Free speech under fire: why men’s rights groups are censored on campus
Archive 2015 Apr 21, 2015 Matt Allen
Universities and colleges are supposed to be institutions of higher learning where ideas, arguments and theories can be freely expressed and debated by students and teachers in public discourse. But when it comes to men’s rights activism (MRA), many student unions consider those groups misogynistic and hateful. One need not bother apply for campus club status.
A couple of years ago, two female Ryerson students tried to form a men’s issues awareness club, but were soon rejected by the university’s student union (RSU) on the grounds that they were not in compliance with RSU policies -this, only after the RSU made last minute policy changes that forbid the formation of groups not women centered in discussions of gender equality.
Anjana Rao, an economics major at Ryerson is one of those students and says she just wanted to create a space to discuss men’s issues. “The goal was really to just talk about it from different perspectives and different ideas about what kinds of issues were happening in society towards men,” she says.
At the time, RSU president Rodney Diverlus claimed the group was affiliated with the online publication, A Voice For Men (AVFM), and the Canadian Association For Equality (CAFE) charity. In an official response, Diverlus said “These are groups that are, in some jurisdictions, considered to be a hate group, become known to have profiled women on campuses who speak against them, and they are tied to individuals who not only go out of their way to negate the struggles of women but can also create some problematic discourse on language around the idea of women’s rights.”
Rao, a self proclaimed feminist, says her group was not at all affiliated with AVFM or CAFE, calling RSU a “very corrupt organization.”
Regardless, “You can’t hold a men’s issues campus club accountable for A Voice For Men,” says Michael Kennedy, communications and development coordinator of the Justice Centre for Constitutional Freedoms (JCCF), “nor can you say that A Voice For Men has made hateful comments. Certainly the law hasn’t ruled that A Voice For Men has made any criminally hateful comments.”
The JCCF was founded in 2010 to educate Canadians about their constitutional freedoms as well as provide pro bono litigation services to Canadians whose freedoms have been violated. The centre produces a Campus Freedom Index Report every year, which comprehensively looks at the state of free speech at 52 Canadian universities and their student unions and rates them with a letter grade on their commitment and obligation to protect free speech.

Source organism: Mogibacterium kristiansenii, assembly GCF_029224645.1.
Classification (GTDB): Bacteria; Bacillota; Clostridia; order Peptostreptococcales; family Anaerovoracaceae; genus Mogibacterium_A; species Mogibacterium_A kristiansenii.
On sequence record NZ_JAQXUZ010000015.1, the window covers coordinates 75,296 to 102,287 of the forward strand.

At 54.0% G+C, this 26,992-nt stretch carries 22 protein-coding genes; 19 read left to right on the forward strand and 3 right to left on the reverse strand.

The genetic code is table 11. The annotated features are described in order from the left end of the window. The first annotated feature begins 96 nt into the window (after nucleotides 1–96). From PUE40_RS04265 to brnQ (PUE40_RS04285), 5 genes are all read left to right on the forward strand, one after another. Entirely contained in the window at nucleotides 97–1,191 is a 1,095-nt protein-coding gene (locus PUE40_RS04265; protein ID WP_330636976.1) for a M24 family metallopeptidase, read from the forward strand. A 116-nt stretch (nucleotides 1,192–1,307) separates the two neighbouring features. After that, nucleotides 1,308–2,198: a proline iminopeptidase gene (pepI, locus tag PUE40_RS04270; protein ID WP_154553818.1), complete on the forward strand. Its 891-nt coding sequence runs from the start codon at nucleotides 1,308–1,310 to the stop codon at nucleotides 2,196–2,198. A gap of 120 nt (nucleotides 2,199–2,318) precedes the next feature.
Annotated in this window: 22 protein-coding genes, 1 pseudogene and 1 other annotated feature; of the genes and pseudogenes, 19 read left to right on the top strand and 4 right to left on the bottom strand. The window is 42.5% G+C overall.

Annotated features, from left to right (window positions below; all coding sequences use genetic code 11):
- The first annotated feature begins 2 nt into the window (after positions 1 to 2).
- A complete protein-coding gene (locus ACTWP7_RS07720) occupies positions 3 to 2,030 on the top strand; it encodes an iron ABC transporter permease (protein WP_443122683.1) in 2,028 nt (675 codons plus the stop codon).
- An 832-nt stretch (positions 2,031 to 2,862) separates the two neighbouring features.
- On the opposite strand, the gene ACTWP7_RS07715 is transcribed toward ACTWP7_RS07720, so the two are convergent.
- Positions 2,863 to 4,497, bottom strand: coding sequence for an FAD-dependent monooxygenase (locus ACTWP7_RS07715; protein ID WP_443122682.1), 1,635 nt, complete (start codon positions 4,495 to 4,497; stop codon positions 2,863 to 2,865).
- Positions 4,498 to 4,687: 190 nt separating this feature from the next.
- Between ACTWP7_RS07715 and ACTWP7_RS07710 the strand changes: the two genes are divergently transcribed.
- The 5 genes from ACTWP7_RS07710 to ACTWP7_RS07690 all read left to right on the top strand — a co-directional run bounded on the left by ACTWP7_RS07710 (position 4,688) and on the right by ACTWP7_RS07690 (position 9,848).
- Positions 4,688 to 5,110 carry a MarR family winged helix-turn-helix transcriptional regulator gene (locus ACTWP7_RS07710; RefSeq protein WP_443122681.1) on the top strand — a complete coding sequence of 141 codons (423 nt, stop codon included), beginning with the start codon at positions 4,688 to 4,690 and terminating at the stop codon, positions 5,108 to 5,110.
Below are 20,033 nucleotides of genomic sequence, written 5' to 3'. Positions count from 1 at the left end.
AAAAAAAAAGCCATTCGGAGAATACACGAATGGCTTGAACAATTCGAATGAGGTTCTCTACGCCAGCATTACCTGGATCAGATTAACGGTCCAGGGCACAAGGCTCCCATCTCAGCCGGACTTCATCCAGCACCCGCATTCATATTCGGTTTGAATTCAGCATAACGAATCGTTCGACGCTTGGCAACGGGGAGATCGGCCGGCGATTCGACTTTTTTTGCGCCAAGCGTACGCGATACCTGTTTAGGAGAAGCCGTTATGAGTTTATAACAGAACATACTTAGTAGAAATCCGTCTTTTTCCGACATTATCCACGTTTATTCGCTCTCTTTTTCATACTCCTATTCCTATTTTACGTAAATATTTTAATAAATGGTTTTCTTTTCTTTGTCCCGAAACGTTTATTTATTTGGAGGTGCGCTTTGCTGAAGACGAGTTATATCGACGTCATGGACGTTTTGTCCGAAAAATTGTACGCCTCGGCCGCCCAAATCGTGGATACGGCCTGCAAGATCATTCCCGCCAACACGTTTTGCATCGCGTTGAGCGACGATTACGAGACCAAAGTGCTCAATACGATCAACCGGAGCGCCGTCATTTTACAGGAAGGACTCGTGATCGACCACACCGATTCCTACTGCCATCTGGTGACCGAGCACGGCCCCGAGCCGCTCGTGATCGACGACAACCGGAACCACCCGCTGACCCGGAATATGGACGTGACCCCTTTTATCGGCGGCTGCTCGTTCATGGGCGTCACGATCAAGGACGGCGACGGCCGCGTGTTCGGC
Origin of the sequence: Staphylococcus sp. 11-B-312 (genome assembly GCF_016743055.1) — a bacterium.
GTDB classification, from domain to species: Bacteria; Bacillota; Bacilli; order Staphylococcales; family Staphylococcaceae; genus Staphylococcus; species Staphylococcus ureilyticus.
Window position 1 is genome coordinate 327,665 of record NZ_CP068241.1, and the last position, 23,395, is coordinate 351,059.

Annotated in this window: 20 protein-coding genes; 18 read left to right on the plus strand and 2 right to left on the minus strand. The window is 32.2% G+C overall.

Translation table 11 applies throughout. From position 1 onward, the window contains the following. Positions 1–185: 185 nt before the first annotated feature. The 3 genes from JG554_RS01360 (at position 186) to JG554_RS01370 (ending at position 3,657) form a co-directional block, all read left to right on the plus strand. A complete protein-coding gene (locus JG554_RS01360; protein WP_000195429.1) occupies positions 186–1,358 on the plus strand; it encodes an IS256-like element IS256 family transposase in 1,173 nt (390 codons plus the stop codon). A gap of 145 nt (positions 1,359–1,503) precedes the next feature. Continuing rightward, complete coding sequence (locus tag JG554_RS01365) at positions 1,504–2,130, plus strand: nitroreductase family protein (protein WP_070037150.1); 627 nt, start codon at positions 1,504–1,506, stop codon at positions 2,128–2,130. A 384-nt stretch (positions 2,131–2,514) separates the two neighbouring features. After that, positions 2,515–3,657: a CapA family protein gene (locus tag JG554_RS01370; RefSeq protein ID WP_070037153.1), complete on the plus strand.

In their 2014 report authored by Kennedy, the JCCF gave the RSU a ‘D’ for policies and an ‘F’ for practices of “censoring students with views they dislike.” No one from the RSU returned repeated voice mail and e-mail requests to comment on this story.
It’s not surprising for the RSU to take such a strong stance against MRA groups. The Canadian Federation of Students (CFS), which consists of over 500,000 students from 80 different Canadian college and university student unions, including the RSU, passed a motion to amend its Sexual Assault and Violence Against Women on Campus policy in 2013.
According to the motion, MRA groups “provide environments for sexism, patriarchy, and misogyny to manifest and be perpetuated on campus,” and “promote misogynist, hateful views toward women and ideologies that promote gender equity, challenges women’s bodily autonomy, justifies sexual assault, and decries feminism as violent.”
Jessica McCormick, the CFS national chairperson says she endorses free speech, but if groups use language or take actions that “offend or insult or demean a group of people… or incite some sort of hatred or violence, then that is not free speech,” she says. “That by definition is hate speech.”
Kennedy says they can’t just make allegations like that, even if they personally consider these groups hateful. “The legal definition of hate speech is very clear and it’s very narrow,” says Kennedy, “and what these student unions are trying to say justifies censorship is not in fact hate speech, and these [MRA] groups should be allowed to operate on campus.”
The CFS motion also condemned the Canadian Association For Equality (CAFE), which McCormick says, “operates under the guise of talking about men’s rights issues, but in fact, discriminates against women.”